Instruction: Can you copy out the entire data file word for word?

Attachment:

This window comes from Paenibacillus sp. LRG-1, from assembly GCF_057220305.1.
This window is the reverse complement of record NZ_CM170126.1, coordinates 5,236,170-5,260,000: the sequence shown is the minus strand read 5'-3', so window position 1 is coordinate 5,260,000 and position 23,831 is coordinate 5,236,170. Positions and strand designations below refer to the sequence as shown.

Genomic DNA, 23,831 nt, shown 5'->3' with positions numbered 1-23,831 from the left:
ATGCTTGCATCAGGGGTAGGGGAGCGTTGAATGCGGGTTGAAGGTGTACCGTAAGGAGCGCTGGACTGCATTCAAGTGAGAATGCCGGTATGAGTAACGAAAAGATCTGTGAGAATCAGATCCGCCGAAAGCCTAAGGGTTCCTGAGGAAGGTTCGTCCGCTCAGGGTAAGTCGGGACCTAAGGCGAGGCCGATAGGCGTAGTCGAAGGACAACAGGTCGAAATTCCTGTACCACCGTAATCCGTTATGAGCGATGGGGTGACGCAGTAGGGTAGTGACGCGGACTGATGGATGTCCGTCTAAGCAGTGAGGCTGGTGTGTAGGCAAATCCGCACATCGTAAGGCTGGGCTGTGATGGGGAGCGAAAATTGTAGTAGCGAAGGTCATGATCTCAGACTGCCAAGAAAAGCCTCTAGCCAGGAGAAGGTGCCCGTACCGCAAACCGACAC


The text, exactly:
This window comes from Paenibacillus sp. LRG-1, from assembly GCF_057220305.1.
This window is the reverse complement of record NZ_CM170126.1, coordinates 5,236,170-5,260,000: the sequence shown is the minus strand read 5'-3', so window position 1 is coordinate 5,260,000 and position 23,831 is coordinate 5,236,170. Positions and strand designations below refer to the sequence as shown.

Genomic DNA, 23,831 nt, shown 5'->3' with positions numbered 1-23,831 from the left:
ATGCTTGCATCAGGGGTAGGGGAGCGTTGAATGCGGGTTGAAGGTGTACCGTAAGGAGCGCTGGACTGCATTCAAGTGAGAATGCCGGTATGAGTAACGAAAAGATCTGTGAGAATCAGATCCGCCGAAAGCCTAAGGGTTCCTGAGGAAGGTTCGTCCGCTCAGGGTAAGTCGGGACCTAAGGCGAGGCCGATAGGCGTAGTCGAAGGACAACAGGTCGAAATTCCTGTACCACCGTAATCCGTTATGAGCGATGGGGTGACGCAGTAGGGTAGTGACGCGGACTGATGGATGTCCGTCTAAGCAGTGAGGCTGGTGTGTAGGCAAATCCGCACATCGTAAGGCTGGGCTGTGATGGGGAGCGAAAATTGTAGTAGCGAAGGTCATGATCTCAGACTGCCAAGAAAAGCCTCTAGCCAGGAGAAGGTGCCCGTACCGCAAACCGACAC